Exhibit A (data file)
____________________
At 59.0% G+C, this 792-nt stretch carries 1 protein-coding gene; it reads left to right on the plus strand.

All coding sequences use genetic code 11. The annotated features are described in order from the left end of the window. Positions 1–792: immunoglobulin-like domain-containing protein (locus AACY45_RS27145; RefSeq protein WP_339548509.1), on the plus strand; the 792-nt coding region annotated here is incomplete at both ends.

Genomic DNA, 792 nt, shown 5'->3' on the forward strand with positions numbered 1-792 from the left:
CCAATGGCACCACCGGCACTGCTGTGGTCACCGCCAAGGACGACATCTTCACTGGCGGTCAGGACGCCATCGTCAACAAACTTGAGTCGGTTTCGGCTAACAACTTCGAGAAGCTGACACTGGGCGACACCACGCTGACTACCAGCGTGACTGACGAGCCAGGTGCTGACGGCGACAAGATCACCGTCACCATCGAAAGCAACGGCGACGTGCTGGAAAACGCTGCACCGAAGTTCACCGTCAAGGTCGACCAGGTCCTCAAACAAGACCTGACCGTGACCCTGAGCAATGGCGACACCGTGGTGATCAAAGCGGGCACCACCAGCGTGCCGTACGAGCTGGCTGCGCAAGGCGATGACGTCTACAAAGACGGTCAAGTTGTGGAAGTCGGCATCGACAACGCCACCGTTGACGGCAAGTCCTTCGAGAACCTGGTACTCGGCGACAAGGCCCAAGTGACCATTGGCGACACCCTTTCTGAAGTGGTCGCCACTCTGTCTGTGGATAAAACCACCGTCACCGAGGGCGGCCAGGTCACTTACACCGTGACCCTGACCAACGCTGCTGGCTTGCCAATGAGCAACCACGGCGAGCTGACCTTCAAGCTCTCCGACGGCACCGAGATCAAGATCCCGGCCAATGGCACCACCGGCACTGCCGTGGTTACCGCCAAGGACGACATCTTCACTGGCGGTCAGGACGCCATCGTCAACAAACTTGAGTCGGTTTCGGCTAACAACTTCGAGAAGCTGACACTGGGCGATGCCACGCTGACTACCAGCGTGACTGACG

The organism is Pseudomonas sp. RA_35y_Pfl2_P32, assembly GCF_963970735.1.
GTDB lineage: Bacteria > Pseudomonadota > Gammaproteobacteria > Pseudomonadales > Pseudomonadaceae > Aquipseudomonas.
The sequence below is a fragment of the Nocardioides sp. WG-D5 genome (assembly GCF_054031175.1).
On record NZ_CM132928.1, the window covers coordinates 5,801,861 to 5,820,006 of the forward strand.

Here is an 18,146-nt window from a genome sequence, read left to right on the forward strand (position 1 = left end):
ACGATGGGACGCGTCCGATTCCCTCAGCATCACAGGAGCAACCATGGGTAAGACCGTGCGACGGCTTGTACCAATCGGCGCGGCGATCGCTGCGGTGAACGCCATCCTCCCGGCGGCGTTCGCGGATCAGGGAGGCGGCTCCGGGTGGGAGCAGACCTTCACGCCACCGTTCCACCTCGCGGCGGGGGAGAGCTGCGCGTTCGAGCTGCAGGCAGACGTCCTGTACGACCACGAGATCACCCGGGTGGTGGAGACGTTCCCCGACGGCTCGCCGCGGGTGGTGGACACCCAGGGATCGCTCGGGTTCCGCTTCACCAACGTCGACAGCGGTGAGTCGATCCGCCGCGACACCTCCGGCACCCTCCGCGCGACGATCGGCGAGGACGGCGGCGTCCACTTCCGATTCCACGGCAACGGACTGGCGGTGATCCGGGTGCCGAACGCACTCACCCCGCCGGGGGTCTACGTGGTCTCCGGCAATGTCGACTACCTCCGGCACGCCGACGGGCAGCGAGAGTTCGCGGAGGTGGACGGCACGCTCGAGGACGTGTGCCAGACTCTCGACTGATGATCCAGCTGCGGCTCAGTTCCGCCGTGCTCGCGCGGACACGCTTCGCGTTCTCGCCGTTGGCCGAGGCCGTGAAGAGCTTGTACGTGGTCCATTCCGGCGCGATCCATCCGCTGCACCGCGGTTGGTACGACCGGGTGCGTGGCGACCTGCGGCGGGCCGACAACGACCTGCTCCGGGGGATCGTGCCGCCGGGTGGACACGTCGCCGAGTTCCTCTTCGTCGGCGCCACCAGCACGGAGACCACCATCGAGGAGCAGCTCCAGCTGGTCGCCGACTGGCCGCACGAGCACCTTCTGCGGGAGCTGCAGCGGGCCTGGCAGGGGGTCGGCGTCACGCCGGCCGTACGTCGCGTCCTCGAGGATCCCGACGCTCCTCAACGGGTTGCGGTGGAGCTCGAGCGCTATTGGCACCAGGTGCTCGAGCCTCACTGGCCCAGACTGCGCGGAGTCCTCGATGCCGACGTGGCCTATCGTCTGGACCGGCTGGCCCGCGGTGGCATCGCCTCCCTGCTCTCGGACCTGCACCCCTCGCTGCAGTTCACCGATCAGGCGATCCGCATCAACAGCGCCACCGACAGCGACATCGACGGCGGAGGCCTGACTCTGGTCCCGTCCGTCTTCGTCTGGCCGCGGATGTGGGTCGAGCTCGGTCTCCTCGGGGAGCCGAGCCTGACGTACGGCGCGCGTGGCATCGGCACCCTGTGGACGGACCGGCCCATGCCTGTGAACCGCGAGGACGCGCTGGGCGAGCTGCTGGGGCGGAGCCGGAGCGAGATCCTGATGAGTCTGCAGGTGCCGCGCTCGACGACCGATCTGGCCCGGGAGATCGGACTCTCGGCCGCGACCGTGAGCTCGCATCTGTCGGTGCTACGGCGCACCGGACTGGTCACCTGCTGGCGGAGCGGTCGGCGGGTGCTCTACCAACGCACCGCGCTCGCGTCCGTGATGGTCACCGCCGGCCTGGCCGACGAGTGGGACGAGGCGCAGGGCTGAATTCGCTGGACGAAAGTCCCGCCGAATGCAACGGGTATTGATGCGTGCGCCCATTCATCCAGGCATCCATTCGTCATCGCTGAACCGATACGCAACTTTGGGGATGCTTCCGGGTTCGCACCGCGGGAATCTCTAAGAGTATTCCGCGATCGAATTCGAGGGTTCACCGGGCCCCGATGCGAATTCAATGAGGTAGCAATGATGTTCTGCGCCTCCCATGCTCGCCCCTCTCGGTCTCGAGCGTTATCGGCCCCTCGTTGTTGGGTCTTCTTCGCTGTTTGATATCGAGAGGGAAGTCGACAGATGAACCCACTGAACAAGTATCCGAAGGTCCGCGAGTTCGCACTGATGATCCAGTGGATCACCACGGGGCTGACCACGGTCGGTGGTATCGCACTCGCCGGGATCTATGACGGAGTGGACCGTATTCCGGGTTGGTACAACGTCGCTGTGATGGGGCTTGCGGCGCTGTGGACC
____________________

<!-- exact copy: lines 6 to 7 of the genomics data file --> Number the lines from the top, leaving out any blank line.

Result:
GTDB lineage: Bacteria > Pseudomonadota > Gammaproteobacteria > Pseudomonadales > Pseudomonadaceae > Aquipseudomonas.
The sequence below is a fragment of the Nocardioides sp. WG-D5 genome (assembly GCF_054031175.1).